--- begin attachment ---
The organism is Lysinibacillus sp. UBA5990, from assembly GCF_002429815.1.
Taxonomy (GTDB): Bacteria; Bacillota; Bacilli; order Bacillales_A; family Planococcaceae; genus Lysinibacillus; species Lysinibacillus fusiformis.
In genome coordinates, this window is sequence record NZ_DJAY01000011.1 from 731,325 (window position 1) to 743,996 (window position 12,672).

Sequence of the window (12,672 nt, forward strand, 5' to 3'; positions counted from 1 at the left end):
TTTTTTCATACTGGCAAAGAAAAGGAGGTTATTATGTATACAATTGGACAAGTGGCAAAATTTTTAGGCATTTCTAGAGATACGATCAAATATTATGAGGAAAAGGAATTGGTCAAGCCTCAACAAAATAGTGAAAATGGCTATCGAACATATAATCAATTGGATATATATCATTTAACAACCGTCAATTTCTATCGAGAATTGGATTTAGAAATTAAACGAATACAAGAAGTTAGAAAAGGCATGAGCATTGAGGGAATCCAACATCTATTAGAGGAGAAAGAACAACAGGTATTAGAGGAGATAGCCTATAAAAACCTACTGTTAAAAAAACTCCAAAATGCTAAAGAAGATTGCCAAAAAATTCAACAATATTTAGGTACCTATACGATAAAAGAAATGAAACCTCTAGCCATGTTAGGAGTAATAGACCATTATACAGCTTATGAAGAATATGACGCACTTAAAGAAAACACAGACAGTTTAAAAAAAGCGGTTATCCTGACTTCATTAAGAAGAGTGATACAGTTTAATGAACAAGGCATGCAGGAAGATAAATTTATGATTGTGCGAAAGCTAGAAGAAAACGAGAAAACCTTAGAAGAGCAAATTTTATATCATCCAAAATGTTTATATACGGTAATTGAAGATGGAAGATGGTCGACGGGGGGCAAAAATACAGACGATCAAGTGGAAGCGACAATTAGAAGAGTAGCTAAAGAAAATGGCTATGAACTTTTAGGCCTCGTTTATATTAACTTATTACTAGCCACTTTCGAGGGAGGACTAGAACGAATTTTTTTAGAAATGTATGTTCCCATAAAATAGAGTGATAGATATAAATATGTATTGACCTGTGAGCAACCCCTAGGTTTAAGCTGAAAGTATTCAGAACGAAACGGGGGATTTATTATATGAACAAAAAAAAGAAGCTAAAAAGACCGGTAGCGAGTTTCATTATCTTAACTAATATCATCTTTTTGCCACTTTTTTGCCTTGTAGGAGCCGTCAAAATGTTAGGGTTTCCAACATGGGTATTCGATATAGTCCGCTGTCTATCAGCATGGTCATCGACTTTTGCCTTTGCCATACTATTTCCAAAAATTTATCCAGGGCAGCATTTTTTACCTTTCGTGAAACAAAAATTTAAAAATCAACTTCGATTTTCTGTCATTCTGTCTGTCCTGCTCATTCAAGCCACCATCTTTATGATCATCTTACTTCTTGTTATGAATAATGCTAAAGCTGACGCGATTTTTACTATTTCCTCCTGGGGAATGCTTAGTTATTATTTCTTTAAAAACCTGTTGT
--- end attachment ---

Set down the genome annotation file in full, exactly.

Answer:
The organism is Lysinibacillus sp. UBA5990, from assembly GCF_002429815.1.
Taxonomy (GTDB): Bacteria; Bacillota; Bacilli; order Bacillales_A; family Planococcaceae; genus Lysinibacillus; species Lysinibacillus fusiformis.
In genome coordinates, this window is sequence record NZ_DJAY01000011.1 from 731,325 (window position 1) to 743,996 (window position 12,672).

Sequence of the window (12,672 nt, forward strand, 5' to 3'; positions counted from 1 at the left end):
TTTTTTCATACTGGCAAAGAAAAGGAGGTTATTATGTATACAATTGGACAAGTGGCAAAATTTTTAGGCATTTCTAGAGATACGATCAAATATTATGAGGAAAAGGAATTGGTCAAGCCTCAACAAAATAGTGAAAATGGCTATCGAACATATAATCAATTGGATATATATCATTTAACAACCGTCAATTTCTATCGAGAATTGGATTTAGAAATTAAACGAATACAAGAAGTTAGAAAAGGCATGAGCATTGAGGGAATCCAACATCTATTAGAGGAGAAAGAACAACAGGTATTAGAGGAGATAGCCTATAAAAACCTACTGTTAAAAAAACTCCAAAATGCTAAAGAAGATTGCCAAAAAATTCAACAATATTTAGGTACCTATACGATAAAAGAAATGAAACCTCTAGCCATGTTAGGAGTAATAGACCATTATACAGCTTATGAAGAATATGACGCACTTAAAGAAAACACAGACAGTTTAAAAAAAGCGGTTATCCTGACTTCATTAAGAAGAGTGATACAGTTTAATGAACAAGGCATGCAGGAAGATAAATTTATGATTGTGCGAAAGCTAGAAGAAAACGAGAAAACCTTAGAAGAGCAAATTTTATATCATCCAAAATGTTTATATACGGTAATTGAAGATGGAAGATGGTCGACGGGGGGCAAAAATACAGACGATCAAGTGGAAGCGACAATTAGAAGAGTAGCTAAAGAAAATGGCTATGAACTTTTAGGCCTCGTTTATATTAACTTATTACTAGCCACTTTCGAGGGAGGACTAGAACGAATTTTTTTAGAAATGTATGTTCCCATAAAATAGAGTGATAGATATAAATATGTATTGACCTGTGAGCAACCCCTAGGTTTAAGCTGAAAGTATTCAGAACGAAACGGGGGATTTATTATATGAACAAAAAAAAGAAGCTAAAAAGACCGGTAGCGAGTTTCATTATCTTAACTAATATCATCTTTTTGCCACTTTTTTGCCTTGTAGGAGCCGTCAAAATGTTAGGGTTTCCAACATGGGTATTCGATATAGTCCGCTGTCTATCAGCATGGTCATCGACTTTTGCCTTTGCCATACTATTTCCAAAAATTTATCCAGGGCAGCATTTTTTACCTTTCGTGAAACAAAAATTTAAAAATCAACTTCGATTTTCTGTCATTCTGTCTGTCCTGCTCATTCAAGCCACCATCTTTATGATCATCTTACTTCTTGTTATGAATAATGCTAAAGCTGACGCGATTTTTACTATTTCCTCCTGGGGAATGCTTAGTTATTATTTCTTTAAAAACCTGTTGT